Anonymous said...

Oh! I get it. Sell off the Council and HA stock in the Conservation Area and then buy/build affordable homes in cheaper areas with the proceeds.
Two linked benefits of this are that it gets rid of the hoi polloi and our property prices rise as a result. The places the poor are shunted-off to we could call The Projects.
Alternatively we could continue living in a diverse, multi-cultural, mixed tenure area. I know which I prefer.

broker said...

'The banks need to deal directly with first-time buyers and low earners rather than the landlords.'

They already do. Landlords face much tougher restrictions in terms of the number of properties owned as well as their overall leverage.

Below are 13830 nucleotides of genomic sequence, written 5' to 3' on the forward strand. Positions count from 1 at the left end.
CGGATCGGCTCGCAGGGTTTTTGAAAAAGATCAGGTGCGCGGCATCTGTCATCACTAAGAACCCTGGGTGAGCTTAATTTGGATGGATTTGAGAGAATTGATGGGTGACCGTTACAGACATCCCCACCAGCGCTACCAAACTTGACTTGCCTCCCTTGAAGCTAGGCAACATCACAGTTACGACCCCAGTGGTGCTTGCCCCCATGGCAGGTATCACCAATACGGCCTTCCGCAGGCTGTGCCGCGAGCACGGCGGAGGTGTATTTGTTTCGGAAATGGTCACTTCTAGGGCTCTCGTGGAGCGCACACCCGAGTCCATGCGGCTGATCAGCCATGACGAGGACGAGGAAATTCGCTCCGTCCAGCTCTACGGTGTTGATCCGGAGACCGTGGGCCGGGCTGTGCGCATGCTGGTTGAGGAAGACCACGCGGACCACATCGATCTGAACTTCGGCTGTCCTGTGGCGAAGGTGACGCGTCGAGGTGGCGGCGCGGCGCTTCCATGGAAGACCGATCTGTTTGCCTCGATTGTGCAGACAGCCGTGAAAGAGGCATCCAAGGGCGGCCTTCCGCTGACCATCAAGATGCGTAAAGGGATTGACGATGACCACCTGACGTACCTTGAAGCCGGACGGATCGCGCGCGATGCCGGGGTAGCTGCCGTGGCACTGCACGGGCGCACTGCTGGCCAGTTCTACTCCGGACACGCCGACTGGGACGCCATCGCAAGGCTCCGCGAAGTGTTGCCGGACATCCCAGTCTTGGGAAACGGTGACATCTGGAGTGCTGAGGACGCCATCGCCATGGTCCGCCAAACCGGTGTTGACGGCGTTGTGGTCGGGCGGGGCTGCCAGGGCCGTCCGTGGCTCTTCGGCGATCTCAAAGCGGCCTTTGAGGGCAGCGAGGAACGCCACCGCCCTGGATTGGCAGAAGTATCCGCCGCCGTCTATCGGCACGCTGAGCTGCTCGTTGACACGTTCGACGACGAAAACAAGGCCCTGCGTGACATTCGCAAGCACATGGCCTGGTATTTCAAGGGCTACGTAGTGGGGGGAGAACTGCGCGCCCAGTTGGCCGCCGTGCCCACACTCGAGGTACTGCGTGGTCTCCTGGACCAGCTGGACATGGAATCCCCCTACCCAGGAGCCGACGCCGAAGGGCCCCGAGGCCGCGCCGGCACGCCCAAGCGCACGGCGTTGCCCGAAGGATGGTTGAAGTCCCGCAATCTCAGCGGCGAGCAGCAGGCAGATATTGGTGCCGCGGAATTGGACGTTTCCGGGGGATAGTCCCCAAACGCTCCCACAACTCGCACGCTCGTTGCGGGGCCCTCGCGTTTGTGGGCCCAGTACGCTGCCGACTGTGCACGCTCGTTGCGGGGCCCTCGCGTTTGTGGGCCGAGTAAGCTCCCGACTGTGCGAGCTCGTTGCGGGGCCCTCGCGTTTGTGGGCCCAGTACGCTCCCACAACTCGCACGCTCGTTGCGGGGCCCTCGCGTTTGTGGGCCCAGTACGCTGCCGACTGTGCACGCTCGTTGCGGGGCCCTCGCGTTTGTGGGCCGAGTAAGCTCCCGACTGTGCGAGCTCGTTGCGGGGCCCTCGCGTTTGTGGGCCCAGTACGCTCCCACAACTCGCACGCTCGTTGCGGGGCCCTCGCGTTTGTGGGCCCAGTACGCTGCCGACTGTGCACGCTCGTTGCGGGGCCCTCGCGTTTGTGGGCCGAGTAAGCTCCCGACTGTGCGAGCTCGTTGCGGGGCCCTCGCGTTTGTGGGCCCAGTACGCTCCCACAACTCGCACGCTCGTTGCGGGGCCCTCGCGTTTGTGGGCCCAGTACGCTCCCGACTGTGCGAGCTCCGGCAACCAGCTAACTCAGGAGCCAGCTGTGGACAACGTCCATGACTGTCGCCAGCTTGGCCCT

Restricting property ownership to one per person is unworkable and unfair. If you can afford to own more than one property then you should be able to. Not everyone is a dodgy landlord and people own properties for their parents, children etc.

Banks welcome first time buyers and some discount their fees as an incentive. A new lender specifically for first time buyers launched this week and a major major building society has reported a 32% increase in FTB lending in the first half of this year, compared to 2011.

People on low incomes is a different story. People can borrow what they can afford and the reality in London (and anywhere) is that homeownership is not realistic for everyone. That is why there needs to be adequate social housing to accommodate them.

The wheel is spinning, albeit slowly.

Ben H said...

One of the directors in my office bought a second flat down the road as an investment and to store all of hers and her husbands junk. They already own and live in a large two bedroom flat and have no intention of letting their new flat.